Archaeology of the New Mississippi River Bridge
Building the Future
Like the construction crews who built the new bridge, teams of archaeologists worked along the new alignment of I-70 in East St. Louis (ESTL) to uncover new clues to the region’s recent and ancient history – their discoveries are helping to rewrite the history of the region, in effect building bridges to the past.
3D Rendering of New Mississippi River Bridge.
Before bridge and highway construction could begin, archaeologists from the Illinois State Archaeological Survey (ISAS) conducted scientific excavations. Required by state and federal preservation laws, the excavations were undertaken on behalf of the Illinois Department of Transportation (IDOT) and the Federal Highway Administration (FHWA). The archaeologists documented and removed information and artifacts from the path of construction. They uncovered the remnants of two cities: the early Euro-American city of East St. Louis dating from the 1800s to the early 1900s, and buried beneath this city, an ancient American Indian city dating many centuries earlier (A.D. 1000–1200).
Preserving the Past: IDOT Excellence in Cultural Resource Management
Transportation engineers, archaeologists, and the preservation community in Illinois have been cooperatively linked for a half-century. IDOT was one of the first state transportation agencies in the nation to respond to the passage of the Federal-Aid Highway Act of 1956, which allowed highway departments to use funds to conduct salvage excavations at archaeological sites threatened by construction. In June of that year, IDOT issued a directive to its engineers that ‘‘ruins having historical value should not be needlessly destroyed.” District engineers were instructed to work with archaeologists to ‘‘preserve or salvage archaeological remains’’ discovered in the highway right-of-way. From those modest beginnings IDOT and ISAS have developed one of the most-renowned, award-winning transportation archaeology programs in the nation.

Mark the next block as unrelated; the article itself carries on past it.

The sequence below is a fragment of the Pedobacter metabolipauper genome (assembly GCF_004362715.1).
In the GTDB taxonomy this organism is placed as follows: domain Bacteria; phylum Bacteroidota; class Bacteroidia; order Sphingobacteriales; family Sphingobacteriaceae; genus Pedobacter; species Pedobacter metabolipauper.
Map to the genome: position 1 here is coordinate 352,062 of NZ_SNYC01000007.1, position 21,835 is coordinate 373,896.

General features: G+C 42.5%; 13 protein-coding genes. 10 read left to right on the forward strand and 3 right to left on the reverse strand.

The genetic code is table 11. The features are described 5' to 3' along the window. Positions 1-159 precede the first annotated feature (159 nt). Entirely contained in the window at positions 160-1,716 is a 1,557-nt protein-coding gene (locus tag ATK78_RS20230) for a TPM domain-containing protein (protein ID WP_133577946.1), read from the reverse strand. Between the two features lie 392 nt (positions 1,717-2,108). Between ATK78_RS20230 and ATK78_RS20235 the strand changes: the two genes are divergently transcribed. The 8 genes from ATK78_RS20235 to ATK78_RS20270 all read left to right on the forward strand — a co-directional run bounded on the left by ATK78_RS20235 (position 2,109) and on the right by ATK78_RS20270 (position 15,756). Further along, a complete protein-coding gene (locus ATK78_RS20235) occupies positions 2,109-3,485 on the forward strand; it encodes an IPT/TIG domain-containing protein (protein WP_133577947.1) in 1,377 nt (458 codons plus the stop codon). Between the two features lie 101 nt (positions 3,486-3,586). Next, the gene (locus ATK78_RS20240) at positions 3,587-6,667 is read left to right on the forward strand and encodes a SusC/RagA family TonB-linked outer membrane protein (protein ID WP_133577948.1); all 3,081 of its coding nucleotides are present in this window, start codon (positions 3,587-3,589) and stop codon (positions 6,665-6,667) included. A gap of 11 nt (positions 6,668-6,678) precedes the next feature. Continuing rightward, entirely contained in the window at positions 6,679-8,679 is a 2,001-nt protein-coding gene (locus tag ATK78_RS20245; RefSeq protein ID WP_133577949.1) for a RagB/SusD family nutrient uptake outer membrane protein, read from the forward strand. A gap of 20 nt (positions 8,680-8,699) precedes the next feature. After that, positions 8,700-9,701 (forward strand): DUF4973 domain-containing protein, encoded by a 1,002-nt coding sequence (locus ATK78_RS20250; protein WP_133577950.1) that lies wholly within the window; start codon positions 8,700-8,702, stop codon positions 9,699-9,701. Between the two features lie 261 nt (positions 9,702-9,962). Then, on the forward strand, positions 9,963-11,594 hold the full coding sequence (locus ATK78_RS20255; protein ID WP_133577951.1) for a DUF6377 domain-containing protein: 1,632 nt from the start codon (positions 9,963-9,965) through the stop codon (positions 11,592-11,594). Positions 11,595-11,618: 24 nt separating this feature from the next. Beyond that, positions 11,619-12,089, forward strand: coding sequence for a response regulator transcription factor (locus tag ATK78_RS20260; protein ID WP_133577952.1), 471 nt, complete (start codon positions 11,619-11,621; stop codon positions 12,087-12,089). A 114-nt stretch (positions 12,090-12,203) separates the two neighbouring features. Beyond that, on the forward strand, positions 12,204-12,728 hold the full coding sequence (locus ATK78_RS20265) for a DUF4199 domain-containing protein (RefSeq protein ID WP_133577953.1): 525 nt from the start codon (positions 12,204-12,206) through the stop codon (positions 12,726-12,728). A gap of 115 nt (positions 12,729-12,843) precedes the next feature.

Archaeological Excavations at Cahoka Mounds Tract 15B, April 1960.
In 2011, for the New Mississippi River Bridge project, IDOT and ISAS received the FHWA Environmental Excellence Award for excellence in cultural and historical resource studies and preservation. In 1984, for the I-255/270 project, which resulted in the excavation of more than 100 archaeological sites in Monroe, St. Clair, and Madison Counties, IDOT was recognized for “Outstanding Public Service to Transportation and Historic Preservation” by the U.S. Department of Transportation and the Advisory Council on Historic Preservation. The excavations revealed a long record of native campsites and villages dating back five to seven thousand years. The excavations documented the deep roots of native history and laid out the development of native societies through thousands of years, from small groups of hunting and gathering families to the home of North America’s first native city, Cahokia. And now, excavations for the Mississippi River Bridge project have revealed and documented part of its “sister city” hidden under present-day East St. Louis.
FHWA Award to IDOT/ISAS for Excellence in Cultural and Historical Resources for the New Mississippi River Bridge Project (2011)
Award to IDOT by U.S. Department of Transportation and Advisory Council on Historic Preservation for Archaeological Investigations for the FAI-255/270 project (1984)